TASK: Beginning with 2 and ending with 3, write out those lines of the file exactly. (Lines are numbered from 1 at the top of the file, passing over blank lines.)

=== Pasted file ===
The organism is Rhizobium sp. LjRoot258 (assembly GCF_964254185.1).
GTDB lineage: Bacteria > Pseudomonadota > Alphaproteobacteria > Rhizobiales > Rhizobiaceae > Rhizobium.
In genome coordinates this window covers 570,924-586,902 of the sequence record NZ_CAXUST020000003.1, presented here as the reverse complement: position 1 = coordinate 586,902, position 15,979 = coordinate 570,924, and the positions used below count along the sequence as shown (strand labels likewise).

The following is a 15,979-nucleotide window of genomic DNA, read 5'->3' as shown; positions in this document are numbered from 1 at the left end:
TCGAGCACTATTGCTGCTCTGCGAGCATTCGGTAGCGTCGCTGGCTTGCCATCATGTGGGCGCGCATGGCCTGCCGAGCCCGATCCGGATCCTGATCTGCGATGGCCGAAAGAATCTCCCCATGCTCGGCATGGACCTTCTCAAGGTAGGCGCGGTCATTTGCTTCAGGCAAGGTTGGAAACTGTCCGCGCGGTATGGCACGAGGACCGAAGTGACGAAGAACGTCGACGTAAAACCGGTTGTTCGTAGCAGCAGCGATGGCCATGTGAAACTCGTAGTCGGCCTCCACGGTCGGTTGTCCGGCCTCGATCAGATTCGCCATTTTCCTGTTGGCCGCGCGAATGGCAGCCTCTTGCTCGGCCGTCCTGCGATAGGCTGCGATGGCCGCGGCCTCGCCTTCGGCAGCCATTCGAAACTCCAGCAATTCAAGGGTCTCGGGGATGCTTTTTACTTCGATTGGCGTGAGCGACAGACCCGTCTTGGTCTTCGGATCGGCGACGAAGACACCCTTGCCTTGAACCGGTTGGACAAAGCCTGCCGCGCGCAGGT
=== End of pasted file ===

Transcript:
GTDB lineage: Bacteria > Pseudomonadota > Alphaproteobacteria > Rhizobiales > Rhizobiaceae > Rhizobium.
In genome coordinates this window covers 570,924-586,902 of the sequence record NZ_CAXUST020000003.1, presented here as the reverse complement: position 1 = coordinate 586,902, position 15,979 = coordinate 570,924, and the positions used below count along the sequence as shown (strand labels likewise).